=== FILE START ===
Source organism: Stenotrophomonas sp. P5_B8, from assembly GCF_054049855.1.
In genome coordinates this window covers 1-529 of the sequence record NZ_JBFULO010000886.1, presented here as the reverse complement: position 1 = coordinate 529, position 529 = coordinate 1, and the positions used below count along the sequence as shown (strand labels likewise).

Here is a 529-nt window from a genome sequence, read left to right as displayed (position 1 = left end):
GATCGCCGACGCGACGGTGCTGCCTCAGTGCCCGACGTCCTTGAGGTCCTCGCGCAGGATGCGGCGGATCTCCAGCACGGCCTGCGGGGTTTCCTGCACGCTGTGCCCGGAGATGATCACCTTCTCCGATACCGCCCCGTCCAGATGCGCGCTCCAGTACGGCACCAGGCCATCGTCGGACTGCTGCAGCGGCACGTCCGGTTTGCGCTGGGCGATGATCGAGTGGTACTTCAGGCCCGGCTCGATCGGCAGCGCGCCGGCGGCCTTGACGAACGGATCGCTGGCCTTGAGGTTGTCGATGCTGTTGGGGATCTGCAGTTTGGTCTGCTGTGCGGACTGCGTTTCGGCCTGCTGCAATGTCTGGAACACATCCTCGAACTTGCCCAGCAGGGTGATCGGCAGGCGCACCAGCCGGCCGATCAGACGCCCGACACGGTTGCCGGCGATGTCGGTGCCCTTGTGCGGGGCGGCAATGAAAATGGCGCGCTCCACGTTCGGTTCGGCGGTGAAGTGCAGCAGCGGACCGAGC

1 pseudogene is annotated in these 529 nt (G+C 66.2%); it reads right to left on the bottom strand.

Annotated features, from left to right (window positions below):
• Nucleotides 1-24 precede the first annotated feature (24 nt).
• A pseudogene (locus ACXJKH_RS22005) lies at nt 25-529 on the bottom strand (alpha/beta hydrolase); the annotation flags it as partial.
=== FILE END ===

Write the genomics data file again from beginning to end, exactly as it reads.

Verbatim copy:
Source organism: Stenotrophomonas sp. P5_B8, from assembly GCF_054049855.1.
In genome coordinates this window covers 1-529 of the sequence record NZ_JBFULO010000886.1, presented here as the reverse complement: position 1 = coordinate 529, position 529 = coordinate 1, and the positions used below count along the sequence as shown (strand labels likewise).

Here is a 529-nt window from a genome sequence, read left to right as displayed (position 1 = left end):
GATCGCCGACGCGACGGTGCTGCCTCAGTGCCCGACGTCCTTGAGGTCCTCGCGCAGGATGCGGCGGATCTCCAGCACGGCCTGCGGGGTTTCCTGCACGCTGTGCCCGGAGATGATCACCTTCTCCGATACCGCCCCGTCCAGATGCGCGCTCCAGTACGGCACCAGGCCATCGTCGGACTGCTGCAGCGGCACGTCCGGTTTGCGCTGGGCGATGATCGAGTGGTACTTCAGGCCCGGCTCGATCGGCAGCGCGCCGGCGGCCTTGACGAACGGATCGCTGGCCTTGAGGTTGTCGATGCTGTTGGGGATCTGCAGTTTGGTCTGCTGTGCGGACTGCGTTTCGGCCTGCTGCAATGTCTGGAACACATCCTCGAACTTGCCCAGCAGGGTGATCGGCAGGCGCACCAGCCGGCCGATCAGACGCCCGACACGGTTGCCGGCGATGTCGGTGCCCTTGTGCGGGGCGGCAATGAAAATGGCGCGCTCCACGTTCGGTTCGGCGGTGAAGTGCAGCAGCGGACCGAGC

1 pseudogene is annotated in these 529 nt (G+C 66.2%); it reads right to left on the bottom strand.

Annotated features, from left to right (window positions below):
• Nucleotides 1-24 precede the first annotated feature (24 nt).
• A pseudogene (locus ACXJKH_RS22005) lies at nt 25-529 on the bottom strand (alpha/beta hydrolase); the annotation flags it as partial.